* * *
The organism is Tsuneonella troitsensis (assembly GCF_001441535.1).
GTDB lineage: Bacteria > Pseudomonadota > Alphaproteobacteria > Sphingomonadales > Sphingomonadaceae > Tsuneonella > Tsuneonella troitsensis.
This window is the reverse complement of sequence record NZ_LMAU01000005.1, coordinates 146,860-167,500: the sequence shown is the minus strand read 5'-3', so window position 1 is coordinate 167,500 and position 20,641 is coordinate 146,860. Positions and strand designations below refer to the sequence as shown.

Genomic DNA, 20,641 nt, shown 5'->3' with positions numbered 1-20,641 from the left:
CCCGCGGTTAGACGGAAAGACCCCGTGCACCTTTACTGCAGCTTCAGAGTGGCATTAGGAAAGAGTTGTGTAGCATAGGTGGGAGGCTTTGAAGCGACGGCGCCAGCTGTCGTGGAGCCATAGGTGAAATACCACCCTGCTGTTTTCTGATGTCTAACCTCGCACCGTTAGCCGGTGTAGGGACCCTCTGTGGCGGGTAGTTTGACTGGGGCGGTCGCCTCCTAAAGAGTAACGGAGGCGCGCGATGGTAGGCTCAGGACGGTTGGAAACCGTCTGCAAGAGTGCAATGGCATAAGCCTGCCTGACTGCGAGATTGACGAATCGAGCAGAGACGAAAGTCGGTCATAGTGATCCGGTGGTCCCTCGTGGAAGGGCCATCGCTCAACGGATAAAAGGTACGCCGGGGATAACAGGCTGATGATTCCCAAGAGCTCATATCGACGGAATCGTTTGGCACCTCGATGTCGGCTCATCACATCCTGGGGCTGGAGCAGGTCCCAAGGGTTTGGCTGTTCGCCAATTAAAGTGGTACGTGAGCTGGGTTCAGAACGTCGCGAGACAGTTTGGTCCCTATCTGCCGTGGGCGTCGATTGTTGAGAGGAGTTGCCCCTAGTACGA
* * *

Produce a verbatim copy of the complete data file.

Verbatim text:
The organism is Tsuneonella troitsensis (assembly GCF_001441535.1).
GTDB lineage: Bacteria > Pseudomonadota > Alphaproteobacteria > Sphingomonadales > Sphingomonadaceae > Tsuneonella > Tsuneonella troitsensis.
This window is the reverse complement of sequence record NZ_LMAU01000005.1, coordinates 146,860-167,500: the sequence shown is the minus strand read 5'-3', so window position 1 is coordinate 167,500 and position 20,641 is coordinate 146,860. Positions and strand designations below refer to the sequence as shown.

Genomic DNA, 20,641 nt, shown 5'->3' with positions numbered 1-20,641 from the left:
CCCGCGGTTAGACGGAAAGACCCCGTGCACCTTTACTGCAGCTTCAGAGTGGCATTAGGAAAGAGTTGTGTAGCATAGGTGGGAGGCTTTGAAGCGACGGCGCCAGCTGTCGTGGAGCCATAGGTGAAATACCACCCTGCTGTTTTCTGATGTCTAACCTCGCACCGTTAGCCGGTGTAGGGACCCTCTGTGGCGGGTAGTTTGACTGGGGCGGTCGCCTCCTAAAGAGTAACGGAGGCGCGCGATGGTAGGCTCAGGACGGTTGGAAACCGTCTGCAAGAGTGCAATGGCATAAGCCTGCCTGACTGCGAGATTGACGAATCGAGCAGAGACGAAAGTCGGTCATAGTGATCCGGTGGTCCCTCGTGGAAGGGCCATCGCTCAACGGATAAAAGGTACGCCGGGGATAACAGGCTGATGATTCCCAAGAGCTCATATCGACGGAATCGTTTGGCACCTCGATGTCGGCTCATCACATCCTGGGGCTGGAGCAGGTCCCAAGGGTTTGGCTGTTCGCCAATTAAAGTGGTACGTGAGCTGGGTTCAGAACGTCGCGAGACAGTTTGGTCCCTATCTGCCGTGGGCGTCGATTGTTGAGAGGAGTTGCCCCTAGTACGA